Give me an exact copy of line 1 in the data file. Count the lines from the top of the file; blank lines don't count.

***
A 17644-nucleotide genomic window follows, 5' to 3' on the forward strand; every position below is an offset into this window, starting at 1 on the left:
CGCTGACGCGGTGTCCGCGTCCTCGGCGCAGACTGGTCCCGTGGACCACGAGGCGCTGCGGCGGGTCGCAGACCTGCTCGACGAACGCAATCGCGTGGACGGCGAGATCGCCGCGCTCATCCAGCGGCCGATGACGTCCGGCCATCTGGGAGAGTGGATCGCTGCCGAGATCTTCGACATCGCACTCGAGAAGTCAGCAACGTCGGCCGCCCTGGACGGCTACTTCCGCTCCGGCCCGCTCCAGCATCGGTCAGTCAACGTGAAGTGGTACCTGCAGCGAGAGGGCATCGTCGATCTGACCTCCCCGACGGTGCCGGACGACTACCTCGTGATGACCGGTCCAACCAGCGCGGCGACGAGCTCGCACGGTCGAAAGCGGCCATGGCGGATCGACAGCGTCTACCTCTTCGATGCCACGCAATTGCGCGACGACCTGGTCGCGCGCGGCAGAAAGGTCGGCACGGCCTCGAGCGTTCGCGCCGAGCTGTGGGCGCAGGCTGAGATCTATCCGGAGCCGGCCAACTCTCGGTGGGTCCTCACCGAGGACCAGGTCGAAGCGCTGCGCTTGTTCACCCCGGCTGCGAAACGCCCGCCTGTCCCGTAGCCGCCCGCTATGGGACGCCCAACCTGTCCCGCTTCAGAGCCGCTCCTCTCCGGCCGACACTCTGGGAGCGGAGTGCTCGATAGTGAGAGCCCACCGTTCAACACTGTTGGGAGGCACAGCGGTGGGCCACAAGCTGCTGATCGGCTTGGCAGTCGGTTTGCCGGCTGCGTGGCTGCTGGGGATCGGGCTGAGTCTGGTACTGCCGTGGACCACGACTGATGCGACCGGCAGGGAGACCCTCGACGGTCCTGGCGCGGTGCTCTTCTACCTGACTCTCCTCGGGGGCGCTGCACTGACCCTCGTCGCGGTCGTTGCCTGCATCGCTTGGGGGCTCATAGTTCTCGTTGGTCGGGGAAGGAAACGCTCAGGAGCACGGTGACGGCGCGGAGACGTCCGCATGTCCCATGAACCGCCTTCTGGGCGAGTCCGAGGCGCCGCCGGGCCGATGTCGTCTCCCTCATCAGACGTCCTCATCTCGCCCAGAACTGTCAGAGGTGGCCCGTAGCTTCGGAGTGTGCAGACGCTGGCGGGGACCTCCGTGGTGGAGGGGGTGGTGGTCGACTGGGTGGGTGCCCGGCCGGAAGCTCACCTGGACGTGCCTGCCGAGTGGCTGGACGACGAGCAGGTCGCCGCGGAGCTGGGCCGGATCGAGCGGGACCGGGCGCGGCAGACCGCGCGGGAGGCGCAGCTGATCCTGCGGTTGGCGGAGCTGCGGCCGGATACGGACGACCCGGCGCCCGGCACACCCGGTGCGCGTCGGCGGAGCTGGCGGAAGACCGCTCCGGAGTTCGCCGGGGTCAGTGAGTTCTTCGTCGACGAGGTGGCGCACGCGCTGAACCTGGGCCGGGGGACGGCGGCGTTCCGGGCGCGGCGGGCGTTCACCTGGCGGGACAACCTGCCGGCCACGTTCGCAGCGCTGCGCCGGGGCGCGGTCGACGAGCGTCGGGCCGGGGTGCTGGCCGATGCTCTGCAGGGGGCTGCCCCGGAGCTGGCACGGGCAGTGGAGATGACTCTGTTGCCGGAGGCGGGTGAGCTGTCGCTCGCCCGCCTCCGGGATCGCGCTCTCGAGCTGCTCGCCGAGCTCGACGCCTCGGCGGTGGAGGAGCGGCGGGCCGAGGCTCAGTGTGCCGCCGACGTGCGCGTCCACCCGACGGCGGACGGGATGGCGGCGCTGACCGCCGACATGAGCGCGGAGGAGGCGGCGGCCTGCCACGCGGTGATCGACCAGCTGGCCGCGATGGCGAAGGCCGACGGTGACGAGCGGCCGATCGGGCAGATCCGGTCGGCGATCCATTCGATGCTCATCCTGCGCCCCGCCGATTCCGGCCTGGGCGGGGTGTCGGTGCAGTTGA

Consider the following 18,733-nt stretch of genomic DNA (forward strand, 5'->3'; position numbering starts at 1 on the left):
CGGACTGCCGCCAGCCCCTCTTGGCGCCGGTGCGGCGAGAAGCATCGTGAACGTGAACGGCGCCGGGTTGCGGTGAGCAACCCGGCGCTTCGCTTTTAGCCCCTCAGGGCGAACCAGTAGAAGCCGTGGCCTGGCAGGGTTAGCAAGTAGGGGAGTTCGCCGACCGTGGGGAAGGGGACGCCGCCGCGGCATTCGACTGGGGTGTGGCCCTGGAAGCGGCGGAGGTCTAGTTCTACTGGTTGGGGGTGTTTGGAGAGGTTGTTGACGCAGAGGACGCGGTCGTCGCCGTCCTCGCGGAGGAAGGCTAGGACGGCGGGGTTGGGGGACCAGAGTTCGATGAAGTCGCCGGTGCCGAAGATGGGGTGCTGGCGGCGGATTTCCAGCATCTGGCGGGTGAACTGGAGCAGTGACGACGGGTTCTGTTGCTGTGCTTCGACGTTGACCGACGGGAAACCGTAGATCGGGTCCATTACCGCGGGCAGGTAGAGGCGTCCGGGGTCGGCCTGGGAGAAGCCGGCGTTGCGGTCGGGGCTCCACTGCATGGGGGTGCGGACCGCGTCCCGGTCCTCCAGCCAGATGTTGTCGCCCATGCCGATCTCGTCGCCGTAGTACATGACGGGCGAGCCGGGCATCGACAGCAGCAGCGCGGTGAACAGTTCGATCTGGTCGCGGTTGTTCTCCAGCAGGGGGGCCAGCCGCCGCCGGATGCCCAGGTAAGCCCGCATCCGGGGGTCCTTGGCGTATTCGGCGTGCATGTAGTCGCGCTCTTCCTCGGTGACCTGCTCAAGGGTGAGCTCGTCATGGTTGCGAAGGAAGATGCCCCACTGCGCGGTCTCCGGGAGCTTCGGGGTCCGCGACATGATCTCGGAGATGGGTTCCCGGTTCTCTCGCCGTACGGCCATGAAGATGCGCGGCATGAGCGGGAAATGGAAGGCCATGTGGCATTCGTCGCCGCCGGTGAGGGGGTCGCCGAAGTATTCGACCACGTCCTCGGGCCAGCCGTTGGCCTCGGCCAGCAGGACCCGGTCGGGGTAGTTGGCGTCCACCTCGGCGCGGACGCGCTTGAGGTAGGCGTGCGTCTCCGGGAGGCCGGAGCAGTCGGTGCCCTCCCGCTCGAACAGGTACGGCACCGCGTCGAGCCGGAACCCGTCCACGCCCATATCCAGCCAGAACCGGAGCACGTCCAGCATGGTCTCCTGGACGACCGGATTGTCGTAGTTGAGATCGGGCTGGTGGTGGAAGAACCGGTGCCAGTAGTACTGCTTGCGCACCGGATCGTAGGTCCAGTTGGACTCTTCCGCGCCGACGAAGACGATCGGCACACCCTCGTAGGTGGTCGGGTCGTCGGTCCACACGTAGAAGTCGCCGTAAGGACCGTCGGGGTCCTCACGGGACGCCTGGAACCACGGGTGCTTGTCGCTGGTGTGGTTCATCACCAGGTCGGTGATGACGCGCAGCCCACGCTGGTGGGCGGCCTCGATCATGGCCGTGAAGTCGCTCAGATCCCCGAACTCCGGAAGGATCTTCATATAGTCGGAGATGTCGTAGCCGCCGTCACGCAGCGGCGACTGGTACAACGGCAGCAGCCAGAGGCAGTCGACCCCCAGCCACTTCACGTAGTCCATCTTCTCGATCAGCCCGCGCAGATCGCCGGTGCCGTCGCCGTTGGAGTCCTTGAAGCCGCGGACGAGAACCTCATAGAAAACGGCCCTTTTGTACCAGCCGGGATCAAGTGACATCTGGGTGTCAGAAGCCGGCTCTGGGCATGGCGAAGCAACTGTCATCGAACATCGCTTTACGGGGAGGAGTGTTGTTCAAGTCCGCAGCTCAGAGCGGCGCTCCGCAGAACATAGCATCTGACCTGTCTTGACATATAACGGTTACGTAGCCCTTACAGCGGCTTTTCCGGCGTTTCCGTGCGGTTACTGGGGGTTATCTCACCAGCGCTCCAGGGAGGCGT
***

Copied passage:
A 17644-nucleotide genomic window follows, 5' to 3' on the forward strand; every position below is an offset into this window, starting at 1 on the left: